As a music industry analyst, my post last Friday on the rumoured Apple / Beats deal focused squarely on the Beats Music part of the equation – if you are a hammer everything looks like a nail right? There are of course much bigger pieces in play than an unproven music service, so to illuminate some of the bigger picture, here are some of the broader product strategy implications of what the deal could mean if it does close:
- Wearable tech: Apple is a consumer tech company whose reputation for innovation was dented in recent years while it grappled with the challenge of retaining relevance for the mass market with a limited device portfolio while at the same time trying to nudge the innovation needle forward. Wearable technology is an area in which Apple can innovate bravely while leaving its more mainstream phone and tablet product lines to evolve at more conservative paces. The nascent nature of the wearable tech space means that there is much that Apple can do to both push the boundaries and gain innovation kudos. Beats is a wearable products company, Apple is a portable technology company. It is a wearable tech partnership waiting to happen. Beats could even conceivably be the Apple brand / division for wearable tech, keeping it cleanly differentiated from the core device business.Whether the outcomes would be smart headphones, fitness devices, smart watches etc. almost doesn’t matter. The important implication would be that Apple would have a fantastic platform and brand for opening up new markets. For more on the wearable tech angle, watch this fantastic video blog from my former Forrester colleague James McQuivey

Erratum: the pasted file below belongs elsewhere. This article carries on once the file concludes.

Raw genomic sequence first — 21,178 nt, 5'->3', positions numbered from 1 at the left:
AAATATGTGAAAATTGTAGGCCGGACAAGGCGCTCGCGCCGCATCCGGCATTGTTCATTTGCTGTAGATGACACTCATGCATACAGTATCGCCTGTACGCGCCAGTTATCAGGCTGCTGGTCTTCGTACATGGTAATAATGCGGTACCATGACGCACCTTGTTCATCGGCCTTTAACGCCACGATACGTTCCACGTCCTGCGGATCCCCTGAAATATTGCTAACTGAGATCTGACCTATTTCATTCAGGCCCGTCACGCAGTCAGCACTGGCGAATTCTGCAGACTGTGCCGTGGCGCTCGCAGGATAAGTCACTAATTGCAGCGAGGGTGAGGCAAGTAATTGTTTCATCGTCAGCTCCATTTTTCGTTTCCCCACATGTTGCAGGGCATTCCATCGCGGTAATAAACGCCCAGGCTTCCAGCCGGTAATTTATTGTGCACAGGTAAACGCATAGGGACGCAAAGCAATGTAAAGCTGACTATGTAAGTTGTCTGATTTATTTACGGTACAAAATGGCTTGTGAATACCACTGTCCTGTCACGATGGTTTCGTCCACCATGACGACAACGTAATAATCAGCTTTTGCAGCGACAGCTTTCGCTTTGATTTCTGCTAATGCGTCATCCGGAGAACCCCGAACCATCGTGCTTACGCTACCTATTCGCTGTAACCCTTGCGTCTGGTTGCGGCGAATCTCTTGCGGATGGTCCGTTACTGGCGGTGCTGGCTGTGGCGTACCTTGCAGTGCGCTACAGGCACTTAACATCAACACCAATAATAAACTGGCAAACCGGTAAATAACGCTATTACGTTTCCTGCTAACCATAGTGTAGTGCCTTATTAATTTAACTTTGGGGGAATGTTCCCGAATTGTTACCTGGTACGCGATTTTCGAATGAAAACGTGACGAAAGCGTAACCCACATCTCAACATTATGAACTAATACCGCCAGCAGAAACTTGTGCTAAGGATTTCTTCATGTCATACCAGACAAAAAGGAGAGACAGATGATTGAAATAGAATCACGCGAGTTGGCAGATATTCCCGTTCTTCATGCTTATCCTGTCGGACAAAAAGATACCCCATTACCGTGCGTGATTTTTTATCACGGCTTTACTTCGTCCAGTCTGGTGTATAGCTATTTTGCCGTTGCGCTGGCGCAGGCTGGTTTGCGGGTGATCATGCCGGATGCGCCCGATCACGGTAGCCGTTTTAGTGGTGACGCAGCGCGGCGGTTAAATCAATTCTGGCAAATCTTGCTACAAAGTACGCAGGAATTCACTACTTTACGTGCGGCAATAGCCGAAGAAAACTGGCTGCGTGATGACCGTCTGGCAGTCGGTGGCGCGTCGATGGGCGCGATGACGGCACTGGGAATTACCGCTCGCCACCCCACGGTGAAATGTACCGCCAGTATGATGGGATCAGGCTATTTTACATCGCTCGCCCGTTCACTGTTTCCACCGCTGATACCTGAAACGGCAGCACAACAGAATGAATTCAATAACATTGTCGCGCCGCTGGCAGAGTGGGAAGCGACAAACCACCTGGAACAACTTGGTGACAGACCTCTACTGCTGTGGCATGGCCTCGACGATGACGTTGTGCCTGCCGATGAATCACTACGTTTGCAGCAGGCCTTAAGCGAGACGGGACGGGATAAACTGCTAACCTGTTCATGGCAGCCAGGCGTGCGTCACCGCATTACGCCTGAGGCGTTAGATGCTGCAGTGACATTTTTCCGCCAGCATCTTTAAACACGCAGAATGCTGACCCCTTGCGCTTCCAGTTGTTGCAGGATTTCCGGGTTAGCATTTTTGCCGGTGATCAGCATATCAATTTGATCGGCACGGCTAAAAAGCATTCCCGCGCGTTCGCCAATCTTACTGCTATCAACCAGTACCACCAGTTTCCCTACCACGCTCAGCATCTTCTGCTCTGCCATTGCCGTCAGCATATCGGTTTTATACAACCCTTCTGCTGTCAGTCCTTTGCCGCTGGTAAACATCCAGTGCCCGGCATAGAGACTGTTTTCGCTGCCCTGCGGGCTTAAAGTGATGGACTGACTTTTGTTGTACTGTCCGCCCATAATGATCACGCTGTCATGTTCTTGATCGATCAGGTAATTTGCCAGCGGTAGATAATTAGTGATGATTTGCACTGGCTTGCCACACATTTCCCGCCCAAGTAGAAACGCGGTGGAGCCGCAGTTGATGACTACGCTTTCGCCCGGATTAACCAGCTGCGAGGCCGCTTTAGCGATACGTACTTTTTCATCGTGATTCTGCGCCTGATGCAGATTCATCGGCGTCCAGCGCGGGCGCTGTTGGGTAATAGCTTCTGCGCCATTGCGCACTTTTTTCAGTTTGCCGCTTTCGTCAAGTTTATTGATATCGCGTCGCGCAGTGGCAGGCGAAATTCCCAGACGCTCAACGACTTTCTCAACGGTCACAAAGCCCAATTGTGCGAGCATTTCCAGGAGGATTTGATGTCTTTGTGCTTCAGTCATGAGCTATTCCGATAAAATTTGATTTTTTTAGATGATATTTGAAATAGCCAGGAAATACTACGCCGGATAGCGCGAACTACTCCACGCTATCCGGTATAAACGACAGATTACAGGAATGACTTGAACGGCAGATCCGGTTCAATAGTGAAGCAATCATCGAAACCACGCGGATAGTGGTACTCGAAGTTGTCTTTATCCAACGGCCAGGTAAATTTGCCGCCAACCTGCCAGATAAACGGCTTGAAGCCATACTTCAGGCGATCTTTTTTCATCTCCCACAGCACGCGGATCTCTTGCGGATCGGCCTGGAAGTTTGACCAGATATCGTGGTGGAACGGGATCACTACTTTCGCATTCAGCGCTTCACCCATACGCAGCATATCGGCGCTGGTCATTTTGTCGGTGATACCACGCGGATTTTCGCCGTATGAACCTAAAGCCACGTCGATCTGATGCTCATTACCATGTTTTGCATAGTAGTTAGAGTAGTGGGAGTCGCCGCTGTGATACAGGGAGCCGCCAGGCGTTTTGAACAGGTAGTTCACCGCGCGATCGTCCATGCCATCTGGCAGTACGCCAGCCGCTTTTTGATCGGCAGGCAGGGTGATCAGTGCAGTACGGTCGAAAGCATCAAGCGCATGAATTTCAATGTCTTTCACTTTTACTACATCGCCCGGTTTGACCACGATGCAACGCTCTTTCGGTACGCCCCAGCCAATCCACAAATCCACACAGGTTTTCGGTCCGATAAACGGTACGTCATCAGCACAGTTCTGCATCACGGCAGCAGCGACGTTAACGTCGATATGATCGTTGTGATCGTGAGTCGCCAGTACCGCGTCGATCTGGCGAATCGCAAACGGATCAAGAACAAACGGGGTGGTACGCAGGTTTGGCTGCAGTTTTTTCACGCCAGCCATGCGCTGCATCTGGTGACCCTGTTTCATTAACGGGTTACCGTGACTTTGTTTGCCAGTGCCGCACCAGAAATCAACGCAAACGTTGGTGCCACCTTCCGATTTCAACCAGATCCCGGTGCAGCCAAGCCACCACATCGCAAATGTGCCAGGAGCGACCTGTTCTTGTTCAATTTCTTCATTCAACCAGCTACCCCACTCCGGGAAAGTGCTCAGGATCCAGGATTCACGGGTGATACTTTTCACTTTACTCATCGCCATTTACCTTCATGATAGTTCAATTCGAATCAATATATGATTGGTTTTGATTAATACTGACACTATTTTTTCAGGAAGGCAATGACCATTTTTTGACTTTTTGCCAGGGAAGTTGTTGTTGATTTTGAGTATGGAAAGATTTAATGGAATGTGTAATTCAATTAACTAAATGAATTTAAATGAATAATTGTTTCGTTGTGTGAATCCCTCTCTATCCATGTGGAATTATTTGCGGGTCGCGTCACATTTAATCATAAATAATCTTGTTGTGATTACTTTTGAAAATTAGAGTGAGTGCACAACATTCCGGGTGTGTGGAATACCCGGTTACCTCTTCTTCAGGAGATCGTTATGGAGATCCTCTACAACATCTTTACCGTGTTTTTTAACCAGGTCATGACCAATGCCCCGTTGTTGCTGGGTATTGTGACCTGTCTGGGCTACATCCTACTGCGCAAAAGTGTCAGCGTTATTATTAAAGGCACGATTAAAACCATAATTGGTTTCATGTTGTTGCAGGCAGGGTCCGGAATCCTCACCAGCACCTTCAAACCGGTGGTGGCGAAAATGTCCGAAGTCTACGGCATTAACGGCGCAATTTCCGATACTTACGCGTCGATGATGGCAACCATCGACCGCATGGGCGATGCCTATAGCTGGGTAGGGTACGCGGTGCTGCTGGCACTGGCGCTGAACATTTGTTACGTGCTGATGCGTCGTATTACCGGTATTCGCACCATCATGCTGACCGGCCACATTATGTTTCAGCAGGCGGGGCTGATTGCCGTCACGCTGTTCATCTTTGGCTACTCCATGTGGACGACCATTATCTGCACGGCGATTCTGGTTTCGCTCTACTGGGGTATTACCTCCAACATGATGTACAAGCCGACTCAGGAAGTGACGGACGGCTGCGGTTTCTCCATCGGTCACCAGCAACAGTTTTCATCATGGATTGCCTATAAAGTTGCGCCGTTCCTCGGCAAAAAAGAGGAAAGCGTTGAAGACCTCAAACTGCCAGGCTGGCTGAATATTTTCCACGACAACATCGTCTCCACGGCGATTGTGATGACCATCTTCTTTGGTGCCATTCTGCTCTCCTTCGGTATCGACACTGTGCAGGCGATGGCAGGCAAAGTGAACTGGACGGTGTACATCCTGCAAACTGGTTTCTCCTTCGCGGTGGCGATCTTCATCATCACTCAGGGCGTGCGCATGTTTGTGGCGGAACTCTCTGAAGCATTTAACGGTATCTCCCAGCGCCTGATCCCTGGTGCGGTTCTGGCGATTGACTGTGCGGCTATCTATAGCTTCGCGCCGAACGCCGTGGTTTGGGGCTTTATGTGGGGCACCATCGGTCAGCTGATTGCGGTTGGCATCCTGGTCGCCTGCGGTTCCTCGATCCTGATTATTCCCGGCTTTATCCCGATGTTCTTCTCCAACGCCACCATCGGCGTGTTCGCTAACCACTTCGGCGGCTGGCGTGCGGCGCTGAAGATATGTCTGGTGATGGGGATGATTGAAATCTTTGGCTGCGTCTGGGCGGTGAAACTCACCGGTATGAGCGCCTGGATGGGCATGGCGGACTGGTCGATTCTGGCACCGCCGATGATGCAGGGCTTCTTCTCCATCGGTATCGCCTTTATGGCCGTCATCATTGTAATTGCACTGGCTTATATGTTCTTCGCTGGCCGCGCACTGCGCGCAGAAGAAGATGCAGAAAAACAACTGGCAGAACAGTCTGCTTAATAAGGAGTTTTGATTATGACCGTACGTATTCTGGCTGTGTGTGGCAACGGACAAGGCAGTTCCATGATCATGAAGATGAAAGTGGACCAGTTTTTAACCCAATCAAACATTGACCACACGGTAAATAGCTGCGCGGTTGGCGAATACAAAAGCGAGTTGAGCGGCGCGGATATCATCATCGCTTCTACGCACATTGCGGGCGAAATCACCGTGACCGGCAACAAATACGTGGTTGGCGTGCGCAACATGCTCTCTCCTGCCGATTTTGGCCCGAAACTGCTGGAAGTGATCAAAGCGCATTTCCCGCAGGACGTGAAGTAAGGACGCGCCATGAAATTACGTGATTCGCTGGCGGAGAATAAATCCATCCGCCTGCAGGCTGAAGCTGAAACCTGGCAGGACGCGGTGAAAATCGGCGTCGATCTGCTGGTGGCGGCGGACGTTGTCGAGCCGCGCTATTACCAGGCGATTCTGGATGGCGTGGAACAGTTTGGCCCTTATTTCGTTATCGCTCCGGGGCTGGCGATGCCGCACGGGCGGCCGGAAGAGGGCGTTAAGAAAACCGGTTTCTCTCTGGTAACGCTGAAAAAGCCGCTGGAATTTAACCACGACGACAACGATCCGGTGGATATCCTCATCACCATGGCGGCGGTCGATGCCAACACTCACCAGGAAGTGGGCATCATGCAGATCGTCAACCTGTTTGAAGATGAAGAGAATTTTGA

- Segmenting music consumers: When Apple’s portable device business portfolio consisted of iPods alone it was immediately obvious who the music fans were within its customer base. Now it is far more difficult for Apple to identify the media preferences of potential customers until they have actually started using an Apple device. That is one of the retailing implications of producing multi-purpose devices. But start selling device-headphone bundles, or even device-headphone-music service bundles and Apple will find itself with a highly effective tool for targeting the music aficionados. These super fans can be sold premium music products without the risk of alienating other customers with premium price points in the main product portfolio.
- Reinvigorating the brand: Apple is not a high-end brand and never has been. Instead Apple plays in the same brand space Sony did in the 1980s and 1990s, namely that of the aspirational premium mainstream: the top end of the mass market and just scraping the lower reaches of the upper echelons. But the price Apple has paid for large-scale success is that its user base and brand have crept downwards. No product can take more blame than the iPhone: the smartphone market is the most commoditized of sectors, with fixed replacement cycles, carrier subsidies, fierce competition, aggressive marketing all reducing brand loyalty and value. Beats, for all the criticism of the technical quality of its headphones, has created an aspirational, youth focused brand built on the foundations of the aesthetics of quality. Like Apple, Beats is a brand focused on the upper end of the mainstream and would be a great strategic complement, presenting the opportunity for Apple to reinvigorate its core brand values and at the same time enhance youth resonance.
- Putting cash to work: Apple is a very cash generative business with an investor community that has consistently higher expectations than Apple is able to deliver on. Consequently Apple has had to face the paradoxical situation of delivering results of unprecedented quality only to see tepid investor response. Couple that with ever growing demands to redistribute its vast cash reserves to investors in the form of dividends and it is little wonder that Apple has been on something of a spending spree of late. Spending big on Beats kills two birds with one stone: it puts cash to work and sends a strong message to investors.
Whatever happens to the prospective deal, what it clear is that there are countless potential benefits to Apple. And if the deal does not transpire then it is equally clear that Apple either needs another such partner quick, or instead needs to put its cash to work right away on addressing each and every of these strategic permutations.